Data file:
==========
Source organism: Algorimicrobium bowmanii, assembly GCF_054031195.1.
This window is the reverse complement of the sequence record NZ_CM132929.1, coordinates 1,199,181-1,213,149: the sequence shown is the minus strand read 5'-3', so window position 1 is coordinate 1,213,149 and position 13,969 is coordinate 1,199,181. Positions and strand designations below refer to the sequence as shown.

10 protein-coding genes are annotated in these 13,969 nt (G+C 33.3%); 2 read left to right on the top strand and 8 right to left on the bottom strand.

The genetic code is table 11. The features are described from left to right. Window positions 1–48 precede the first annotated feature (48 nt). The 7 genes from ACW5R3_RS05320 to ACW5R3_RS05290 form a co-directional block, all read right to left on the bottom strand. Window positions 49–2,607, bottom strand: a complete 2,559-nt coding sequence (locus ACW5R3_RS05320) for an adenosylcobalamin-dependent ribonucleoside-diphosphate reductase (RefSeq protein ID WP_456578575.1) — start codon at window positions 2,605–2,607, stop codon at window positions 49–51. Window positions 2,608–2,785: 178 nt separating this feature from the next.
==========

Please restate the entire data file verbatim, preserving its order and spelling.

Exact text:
Source organism: Algorimicrobium bowmanii, assembly GCF_054031195.1.
This window is the reverse complement of the sequence record NZ_CM132929.1, coordinates 1,199,181-1,213,149: the sequence shown is the minus strand read 5'-3', so window position 1 is coordinate 1,213,149 and position 13,969 is coordinate 1,199,181. Positions and strand designations below refer to the sequence as shown.

10 protein-coding genes are annotated in these 13,969 nt (G+C 33.3%); 2 read left to right on the top strand and 8 right to left on the bottom strand.

The genetic code is table 11. The features are described from left to right. Window positions 1–48 precede the first annotated feature (48 nt). The 7 genes from ACW5R3_RS05320 to ACW5R3_RS05290 form a co-directional block, all read right to left on the bottom strand. Window positions 49–2,607, bottom strand: a complete 2,559-nt coding sequence (locus ACW5R3_RS05320) for an adenosylcobalamin-dependent ribonucleoside-diphosphate reductase (RefSeq protein ID WP_456578575.1) — start codon at window positions 2,605–2,607, stop codon at window positions 49–51. Window positions 2,608–2,785: 178 nt separating this feature from the next.